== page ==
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an essential nutrient that has a large minimal daily requirement, including proteins, fats, carbohydrates, and water. The term sometimes specifically includes, and sometimes specifically excludes, minerals required in amounts greater than 100 mg daily: calcium, chloride, magnesium, potassium, phosphorus, sodium, and sulfur.
Miller-Keane Encyclopedia and Dictionary of Medicine, Nursing, and Allied Health, Seventh Edition. © 2003 by Saunders, an imprint of Elsevier, Inc. All rights reserved.
A substance required in relatively large amounts for the normal growth and development of an organism. Macronutrients for animals include fat, carbohydrate, and protein, while for most plants they include chemical elements such as carbon, hydrogen, oxygen, nitrogen, and phosphorus.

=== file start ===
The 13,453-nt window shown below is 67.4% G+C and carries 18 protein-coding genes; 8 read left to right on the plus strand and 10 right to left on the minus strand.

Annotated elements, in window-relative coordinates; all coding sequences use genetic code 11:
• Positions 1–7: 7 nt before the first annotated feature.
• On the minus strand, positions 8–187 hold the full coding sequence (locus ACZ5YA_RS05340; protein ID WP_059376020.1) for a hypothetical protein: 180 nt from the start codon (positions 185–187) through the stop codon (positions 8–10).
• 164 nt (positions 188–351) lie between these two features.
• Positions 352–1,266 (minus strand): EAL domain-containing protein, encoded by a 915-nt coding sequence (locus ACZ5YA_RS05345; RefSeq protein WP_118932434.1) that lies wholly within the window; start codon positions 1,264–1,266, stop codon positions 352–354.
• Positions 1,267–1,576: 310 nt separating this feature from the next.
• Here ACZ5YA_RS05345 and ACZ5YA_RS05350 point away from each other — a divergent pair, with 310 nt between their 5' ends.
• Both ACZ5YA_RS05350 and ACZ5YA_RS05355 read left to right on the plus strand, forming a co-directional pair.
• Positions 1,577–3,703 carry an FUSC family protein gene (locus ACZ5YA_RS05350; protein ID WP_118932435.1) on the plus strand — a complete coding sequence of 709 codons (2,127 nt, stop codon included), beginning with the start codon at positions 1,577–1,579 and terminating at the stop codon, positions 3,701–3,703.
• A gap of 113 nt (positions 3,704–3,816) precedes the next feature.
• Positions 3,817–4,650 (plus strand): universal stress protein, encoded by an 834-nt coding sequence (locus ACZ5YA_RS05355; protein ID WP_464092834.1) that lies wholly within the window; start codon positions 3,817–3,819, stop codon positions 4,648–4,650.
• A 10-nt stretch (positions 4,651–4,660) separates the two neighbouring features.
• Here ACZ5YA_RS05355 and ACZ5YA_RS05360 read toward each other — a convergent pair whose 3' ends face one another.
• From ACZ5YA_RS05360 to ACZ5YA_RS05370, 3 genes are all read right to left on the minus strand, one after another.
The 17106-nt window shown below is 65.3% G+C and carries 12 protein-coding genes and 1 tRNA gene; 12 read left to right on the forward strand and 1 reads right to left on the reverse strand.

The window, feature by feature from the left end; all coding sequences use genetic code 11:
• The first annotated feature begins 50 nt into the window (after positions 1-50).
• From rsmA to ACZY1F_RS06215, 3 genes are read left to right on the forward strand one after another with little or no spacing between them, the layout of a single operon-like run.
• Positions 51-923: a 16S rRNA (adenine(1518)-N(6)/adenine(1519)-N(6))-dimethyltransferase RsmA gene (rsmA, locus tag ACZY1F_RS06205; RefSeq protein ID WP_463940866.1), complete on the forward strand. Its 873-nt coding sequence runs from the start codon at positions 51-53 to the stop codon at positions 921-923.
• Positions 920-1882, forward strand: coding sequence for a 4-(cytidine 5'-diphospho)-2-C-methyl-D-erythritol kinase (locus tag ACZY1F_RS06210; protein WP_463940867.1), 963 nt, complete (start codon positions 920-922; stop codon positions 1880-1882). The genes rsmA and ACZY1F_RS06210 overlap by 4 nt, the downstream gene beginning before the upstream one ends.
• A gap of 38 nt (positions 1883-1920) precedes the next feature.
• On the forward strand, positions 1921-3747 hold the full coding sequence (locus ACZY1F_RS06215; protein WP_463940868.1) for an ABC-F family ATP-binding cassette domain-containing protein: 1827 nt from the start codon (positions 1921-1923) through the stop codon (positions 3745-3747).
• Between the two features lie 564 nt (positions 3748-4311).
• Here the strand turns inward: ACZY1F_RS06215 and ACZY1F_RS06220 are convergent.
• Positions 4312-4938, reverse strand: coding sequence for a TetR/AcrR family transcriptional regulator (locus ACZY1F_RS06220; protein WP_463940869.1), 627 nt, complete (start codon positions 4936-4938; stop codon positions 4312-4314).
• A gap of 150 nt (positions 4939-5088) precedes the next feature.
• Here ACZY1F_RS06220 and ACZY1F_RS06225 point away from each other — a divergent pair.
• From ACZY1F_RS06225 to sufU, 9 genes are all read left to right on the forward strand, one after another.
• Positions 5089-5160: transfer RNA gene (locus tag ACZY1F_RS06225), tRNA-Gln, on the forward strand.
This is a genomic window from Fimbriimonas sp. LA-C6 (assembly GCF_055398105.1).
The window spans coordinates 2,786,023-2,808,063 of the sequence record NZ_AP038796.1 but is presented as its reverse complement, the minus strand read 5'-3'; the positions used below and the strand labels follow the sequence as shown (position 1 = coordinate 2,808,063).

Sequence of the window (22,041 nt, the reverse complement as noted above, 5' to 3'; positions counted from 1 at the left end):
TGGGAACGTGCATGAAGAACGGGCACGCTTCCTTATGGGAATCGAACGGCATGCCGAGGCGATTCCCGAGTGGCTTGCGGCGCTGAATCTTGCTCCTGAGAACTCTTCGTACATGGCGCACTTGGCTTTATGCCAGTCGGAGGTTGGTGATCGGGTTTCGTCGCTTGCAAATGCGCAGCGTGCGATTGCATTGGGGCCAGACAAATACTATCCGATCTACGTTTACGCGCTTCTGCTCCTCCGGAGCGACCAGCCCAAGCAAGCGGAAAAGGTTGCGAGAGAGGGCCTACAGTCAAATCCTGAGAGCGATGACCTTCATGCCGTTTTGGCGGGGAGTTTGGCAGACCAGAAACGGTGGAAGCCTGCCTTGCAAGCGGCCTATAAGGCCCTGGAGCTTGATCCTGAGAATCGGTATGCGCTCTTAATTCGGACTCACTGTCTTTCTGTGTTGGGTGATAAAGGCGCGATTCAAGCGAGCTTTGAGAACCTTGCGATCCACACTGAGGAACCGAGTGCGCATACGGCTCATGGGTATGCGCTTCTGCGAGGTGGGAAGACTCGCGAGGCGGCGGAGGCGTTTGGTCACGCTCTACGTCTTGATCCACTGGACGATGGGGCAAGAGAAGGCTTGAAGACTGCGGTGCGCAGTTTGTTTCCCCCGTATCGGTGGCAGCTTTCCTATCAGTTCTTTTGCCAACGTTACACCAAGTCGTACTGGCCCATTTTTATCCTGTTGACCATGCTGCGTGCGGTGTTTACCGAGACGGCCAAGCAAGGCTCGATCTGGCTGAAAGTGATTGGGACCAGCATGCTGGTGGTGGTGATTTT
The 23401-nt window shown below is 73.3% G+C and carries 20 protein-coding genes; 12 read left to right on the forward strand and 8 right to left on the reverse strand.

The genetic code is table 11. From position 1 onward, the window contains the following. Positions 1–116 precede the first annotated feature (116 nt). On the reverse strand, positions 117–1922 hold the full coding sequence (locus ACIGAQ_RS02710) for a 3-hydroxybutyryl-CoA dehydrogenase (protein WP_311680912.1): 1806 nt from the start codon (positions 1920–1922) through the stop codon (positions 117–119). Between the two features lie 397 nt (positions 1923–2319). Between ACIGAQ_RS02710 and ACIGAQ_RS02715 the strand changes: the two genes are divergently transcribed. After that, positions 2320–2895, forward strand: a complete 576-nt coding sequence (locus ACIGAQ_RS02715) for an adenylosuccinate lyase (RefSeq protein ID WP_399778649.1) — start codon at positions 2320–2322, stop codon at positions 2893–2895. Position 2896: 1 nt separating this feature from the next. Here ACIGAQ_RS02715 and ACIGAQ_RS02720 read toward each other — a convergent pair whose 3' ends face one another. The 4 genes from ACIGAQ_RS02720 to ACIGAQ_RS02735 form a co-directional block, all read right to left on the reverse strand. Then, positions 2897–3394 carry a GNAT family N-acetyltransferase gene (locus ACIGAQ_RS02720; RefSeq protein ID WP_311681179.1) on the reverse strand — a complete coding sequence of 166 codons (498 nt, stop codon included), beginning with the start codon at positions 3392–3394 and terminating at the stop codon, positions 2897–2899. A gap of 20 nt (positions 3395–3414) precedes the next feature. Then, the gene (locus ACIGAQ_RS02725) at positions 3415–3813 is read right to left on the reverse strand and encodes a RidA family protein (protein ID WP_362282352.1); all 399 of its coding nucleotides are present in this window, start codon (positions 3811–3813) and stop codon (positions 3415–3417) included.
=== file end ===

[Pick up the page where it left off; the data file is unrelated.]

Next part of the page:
The American Heritage® Medical Dictionary Copyright © 2007, 2004 by Houghton Mifflin Company. Published by Houghton Mifflin Company. All rights reserved.
macronutrientA general term for an essential dietary component—protein, essential fats and carbohydrates—which is consumed in large amounts.
Segen's Medical Dictionary. © 2012 Farlex, Inc. All rights reserved.
macronutrientNutrition An essential dietary component—proteins, fats, carbohydrates consumed in large amounts. See Diet. Cf Micronutrient, Non-nutritive dietary component.
McGraw-Hill Concise Dictionary of Modern Medicine. © 2002 by The McGraw-Hill Companies, Inc.
Nutrients required in the greatest amount; e.g., carbohydrates, protein, fats.
Medical Dictionary for the Health Professions and Nursing © Farlex 2012
macronutrientany element required in large quantities for growth, such as nitrogen or potassium in plants. Compare MICRONUTRIENT.
Collins Dictionary of Biology, 3rd ed. © W. G. Hale, V. A. Saunders, J. P. Margham 2005